Blaklion deserves heaps of praise as well. Rarely have I seen a horse travel and jump through a National as efficiently and effortlessly as Nigel Twiston-Davies’s 8yo. Indeed it was that, rather than a deliberate move by jockey Noel Fehily, for which he has been harshly criticised, that sent him spinning into a long lead from the third last. The knockers reckon he went too soon, Fehily reckoned he tied up two out, but Blaklion received a hefty bump from the winner at that obstacle which possibly cost him rhythm. He was still keeping on at the death and would be very interesting if handicapped attractively enough for a return tilt next year.
Willie Mullins’s PLEASANT COMPANY might also be one to note if coming back in 2017, given how nicely he was going until making a shuddering blunder at the second Valentine’s Brook that almost ejected Ruby Walsh. Similar bad luck at Becher’s Brook afflicted DEFINITLY RED, who suffered saddle-dislodging interference by the fall of THE YOUNG MASTER on the first circuit, and UCELLO CONTI, who was hacking on the inner until intimidated by Saint Are veering across his path which forced Daryl Jacob out of the side door on the second circuit.
These were clear examples that misfortune still plays a key role in the nine or ten minutes it takes to run a Grand National. Thankfully, such misfortune no longer stretches to tragedy as, for the fifth year in succession, all runners returned home safe and sound. And from a PR perspective, given the race’s monumental worldwide profile, that remains utterly crucial. There was a time not so long ago when many aficionados feared that racing was being held to ransom by the National and the black and bleak headlines it generated, which bore no resemblance to the everyday life and image of the sport. But now we are inching ever closer to the point where we can have confidence in the race. Yes, it remains an anomalous one-off and must always be treated as such, but it is one more likely to do good for racing than cause harm.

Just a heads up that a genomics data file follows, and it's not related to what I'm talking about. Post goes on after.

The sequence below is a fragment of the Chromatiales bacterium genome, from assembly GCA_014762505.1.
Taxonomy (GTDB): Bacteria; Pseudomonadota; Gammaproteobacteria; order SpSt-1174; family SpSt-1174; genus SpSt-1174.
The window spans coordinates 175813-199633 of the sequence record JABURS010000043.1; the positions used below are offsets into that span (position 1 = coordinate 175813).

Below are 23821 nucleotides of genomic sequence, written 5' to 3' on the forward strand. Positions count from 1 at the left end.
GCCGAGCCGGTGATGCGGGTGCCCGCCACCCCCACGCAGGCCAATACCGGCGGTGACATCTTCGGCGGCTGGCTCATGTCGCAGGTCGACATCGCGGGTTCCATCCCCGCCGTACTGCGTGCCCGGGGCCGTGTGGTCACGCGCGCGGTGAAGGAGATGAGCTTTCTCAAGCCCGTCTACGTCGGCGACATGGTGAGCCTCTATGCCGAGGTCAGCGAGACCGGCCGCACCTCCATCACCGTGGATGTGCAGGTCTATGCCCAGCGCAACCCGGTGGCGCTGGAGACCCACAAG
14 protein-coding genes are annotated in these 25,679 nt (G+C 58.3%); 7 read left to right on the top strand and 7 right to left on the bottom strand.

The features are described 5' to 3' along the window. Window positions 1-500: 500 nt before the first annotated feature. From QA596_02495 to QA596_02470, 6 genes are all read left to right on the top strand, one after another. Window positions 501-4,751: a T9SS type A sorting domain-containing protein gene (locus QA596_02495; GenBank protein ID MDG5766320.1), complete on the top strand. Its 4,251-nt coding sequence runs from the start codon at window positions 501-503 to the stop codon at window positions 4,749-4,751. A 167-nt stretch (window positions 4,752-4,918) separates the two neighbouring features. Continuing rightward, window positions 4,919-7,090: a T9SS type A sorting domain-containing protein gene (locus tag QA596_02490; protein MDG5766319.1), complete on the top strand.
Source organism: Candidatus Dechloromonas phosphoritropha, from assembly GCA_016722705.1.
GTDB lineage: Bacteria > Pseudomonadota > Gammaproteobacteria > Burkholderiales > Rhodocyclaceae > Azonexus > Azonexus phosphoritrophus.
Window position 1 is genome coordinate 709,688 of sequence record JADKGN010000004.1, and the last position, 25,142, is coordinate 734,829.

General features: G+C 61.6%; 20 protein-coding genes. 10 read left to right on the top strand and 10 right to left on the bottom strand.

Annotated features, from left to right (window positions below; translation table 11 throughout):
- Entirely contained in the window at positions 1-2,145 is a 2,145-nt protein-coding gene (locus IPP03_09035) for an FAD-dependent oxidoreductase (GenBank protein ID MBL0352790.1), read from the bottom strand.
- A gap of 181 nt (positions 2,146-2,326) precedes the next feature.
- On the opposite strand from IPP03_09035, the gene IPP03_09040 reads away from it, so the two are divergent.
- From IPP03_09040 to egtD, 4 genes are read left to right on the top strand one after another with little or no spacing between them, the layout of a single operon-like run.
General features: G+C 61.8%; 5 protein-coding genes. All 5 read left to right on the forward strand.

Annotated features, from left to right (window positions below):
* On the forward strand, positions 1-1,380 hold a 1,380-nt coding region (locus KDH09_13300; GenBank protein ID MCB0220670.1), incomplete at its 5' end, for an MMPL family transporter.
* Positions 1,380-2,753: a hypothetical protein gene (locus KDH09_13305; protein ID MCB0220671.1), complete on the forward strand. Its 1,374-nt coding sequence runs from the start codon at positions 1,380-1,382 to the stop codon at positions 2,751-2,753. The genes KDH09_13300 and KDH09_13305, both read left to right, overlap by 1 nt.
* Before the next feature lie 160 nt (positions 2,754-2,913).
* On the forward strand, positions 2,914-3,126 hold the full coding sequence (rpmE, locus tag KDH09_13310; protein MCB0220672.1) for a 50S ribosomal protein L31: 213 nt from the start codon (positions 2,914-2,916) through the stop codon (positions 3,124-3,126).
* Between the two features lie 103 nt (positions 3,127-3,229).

I have no doubt its new-found safety can be attributed to the modification of the fences and the insistence of a certain amount of give in the ground, the guarantee of which has been perfected by the watering policy of clerk of the course Andrew Tulloch. I walked the track on the first morning of the meeting and it is palpably obvious that the fences are not as formidable as they were once were, particularly one, two, four and five of each circuit, and it is pleasing that the dreaded drop to some, most notably Becher’s, is steadily being eliminated. Spectacular falls, which were so integral to the fascination of Nationals of the past, have no place in today’s world, and neither have the accidents that horses were tricked into by the callous ruse of a steep landing-side drop.